Meeting Fiona has been strategic in another way: she was originally coming with a friend, but at the last minute her friend had to cancel.  Since she had already paid, the hotel told her that they could give her credit to use in the hotel or vouchers to use in town.  We haven’t seen much of town yet, but Fiona doesn’t really want to have to go shopping to spend the vouchers, so she opted for hotel credit.  And since she’s not likely to be able to spend all the hotel credit on herself, Fiona has invited me to dinner and breakfast.  That has turned out to be a big blessing for me because we’re pretty far out of town and there is no store or restaurant in the area besides the one in the hotel.

As I look back on it, if I had decided to wait in the taxi as the driver had suggested, I probably would have sat in the front seat by the driver, and would not have gotten to know Fiona on the drive from the airport.  She would have been another person at the conference, but we probably wouldn’t have developed the kind of friendship that we’ve got now.  In fact, it’s pretty amazing the way that God has blessed me with a new friend who has herself been such a blessing.  As they say, we are blessed to be a blessing, and dear Fiona has truly been a living example of that.  God is good!

A Delightful Day Trip

My houseguests came to Italy from Czech Republic to attend a prophetic prayer conference, but they made use of their free time to do a bit of tourism.  I generally help guests get oriented and figure out how to find what they’re looking for, but mostly I leave them to go visit the castle, the cathedral and other tourist sites without me.  However, my friends Rose and Piotr invited me to come with them to visit Como.  I hadn’t been to Como for several years, and it is a very nice place to visit, so we packed a picnic lunch and I went with them.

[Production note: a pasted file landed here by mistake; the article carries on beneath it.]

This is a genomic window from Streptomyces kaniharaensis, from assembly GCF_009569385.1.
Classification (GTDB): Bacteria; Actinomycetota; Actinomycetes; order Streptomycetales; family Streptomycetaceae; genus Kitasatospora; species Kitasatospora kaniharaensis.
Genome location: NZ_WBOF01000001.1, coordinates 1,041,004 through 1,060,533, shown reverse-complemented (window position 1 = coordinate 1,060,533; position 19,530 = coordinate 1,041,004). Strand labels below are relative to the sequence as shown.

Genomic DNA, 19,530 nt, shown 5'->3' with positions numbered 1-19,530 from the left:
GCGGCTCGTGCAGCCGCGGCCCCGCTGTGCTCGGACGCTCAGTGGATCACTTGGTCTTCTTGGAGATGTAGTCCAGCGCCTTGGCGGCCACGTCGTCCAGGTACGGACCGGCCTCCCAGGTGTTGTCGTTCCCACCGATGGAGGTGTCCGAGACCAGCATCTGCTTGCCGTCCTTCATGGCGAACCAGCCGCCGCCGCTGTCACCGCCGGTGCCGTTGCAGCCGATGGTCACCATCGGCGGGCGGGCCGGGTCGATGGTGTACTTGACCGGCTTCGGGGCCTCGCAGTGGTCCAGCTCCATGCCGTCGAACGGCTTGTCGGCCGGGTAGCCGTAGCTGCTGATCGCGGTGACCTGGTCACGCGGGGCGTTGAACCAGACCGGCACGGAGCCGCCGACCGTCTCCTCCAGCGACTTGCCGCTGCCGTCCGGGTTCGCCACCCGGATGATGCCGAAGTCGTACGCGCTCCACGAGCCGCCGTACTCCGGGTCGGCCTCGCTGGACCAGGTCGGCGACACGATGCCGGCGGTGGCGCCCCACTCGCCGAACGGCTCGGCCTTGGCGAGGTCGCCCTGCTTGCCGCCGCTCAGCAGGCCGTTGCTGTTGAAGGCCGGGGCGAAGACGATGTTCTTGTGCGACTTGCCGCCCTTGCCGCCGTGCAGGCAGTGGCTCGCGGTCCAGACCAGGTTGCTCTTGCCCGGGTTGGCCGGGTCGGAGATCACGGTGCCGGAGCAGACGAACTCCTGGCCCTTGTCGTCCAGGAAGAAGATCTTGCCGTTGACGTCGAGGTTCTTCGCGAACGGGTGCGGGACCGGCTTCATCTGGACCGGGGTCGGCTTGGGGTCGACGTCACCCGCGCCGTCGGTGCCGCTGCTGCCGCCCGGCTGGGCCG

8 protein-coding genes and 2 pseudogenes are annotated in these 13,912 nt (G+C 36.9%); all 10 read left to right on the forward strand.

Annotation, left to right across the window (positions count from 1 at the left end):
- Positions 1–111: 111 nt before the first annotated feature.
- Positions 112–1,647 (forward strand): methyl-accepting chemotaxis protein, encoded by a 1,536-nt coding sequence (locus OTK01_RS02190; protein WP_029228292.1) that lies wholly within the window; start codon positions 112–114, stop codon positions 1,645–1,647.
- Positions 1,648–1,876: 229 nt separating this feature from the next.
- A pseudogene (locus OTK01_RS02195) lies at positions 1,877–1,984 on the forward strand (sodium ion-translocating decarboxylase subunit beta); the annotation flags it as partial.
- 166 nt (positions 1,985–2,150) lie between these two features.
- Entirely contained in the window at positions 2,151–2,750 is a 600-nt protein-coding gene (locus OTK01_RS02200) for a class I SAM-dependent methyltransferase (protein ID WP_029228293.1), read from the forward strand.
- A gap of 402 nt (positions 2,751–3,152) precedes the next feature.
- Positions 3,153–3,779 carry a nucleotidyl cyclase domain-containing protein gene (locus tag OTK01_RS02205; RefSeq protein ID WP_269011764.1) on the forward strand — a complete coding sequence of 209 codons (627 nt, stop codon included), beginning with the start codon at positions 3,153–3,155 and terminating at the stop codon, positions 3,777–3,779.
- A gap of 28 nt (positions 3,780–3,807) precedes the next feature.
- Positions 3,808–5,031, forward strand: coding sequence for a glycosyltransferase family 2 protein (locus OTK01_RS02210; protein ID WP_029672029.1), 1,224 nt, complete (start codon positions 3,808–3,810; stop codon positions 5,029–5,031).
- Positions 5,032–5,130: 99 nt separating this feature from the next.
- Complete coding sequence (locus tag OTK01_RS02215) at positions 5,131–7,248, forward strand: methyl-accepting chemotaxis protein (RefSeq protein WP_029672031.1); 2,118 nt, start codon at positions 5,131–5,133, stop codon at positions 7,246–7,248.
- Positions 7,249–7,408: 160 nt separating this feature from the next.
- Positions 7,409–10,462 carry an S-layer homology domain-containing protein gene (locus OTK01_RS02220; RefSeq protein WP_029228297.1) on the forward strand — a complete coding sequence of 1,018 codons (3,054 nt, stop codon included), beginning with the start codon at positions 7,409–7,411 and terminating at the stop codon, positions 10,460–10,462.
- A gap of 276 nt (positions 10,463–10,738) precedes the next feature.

We arrived at Como’s San Giovanni station.  Como has 4 or 5 train stations.  I picked San Giovanni because it is above the city, and from it you enter the city through a nice park.  From there we walked to the lakeside park where the monument to Alexander Volta stands, looking very much like a giant Duracell battery.  Ducks approached us quacking for a handout, but we had come empty-handed.

We walked back toward the marina under a canopy of trees so thick that it was like walking in the shade of an arcade gallery.  As we passed the marina, I pointed out that it is possible to take a boat tour of Lake Como.  They decided that it was going to take too much of our time, and so declined—much to my relief.  If they had wanted to do the boat tour, I would have waited for them on solid ground in a coffee shop.  It’s true, I’m not a big fan of boats.  I will ride boats when necessary, but it’s really not my idea of a fun time.  I know that lots of people love sailing, love boating, kayaking, canoeing, but they can have it.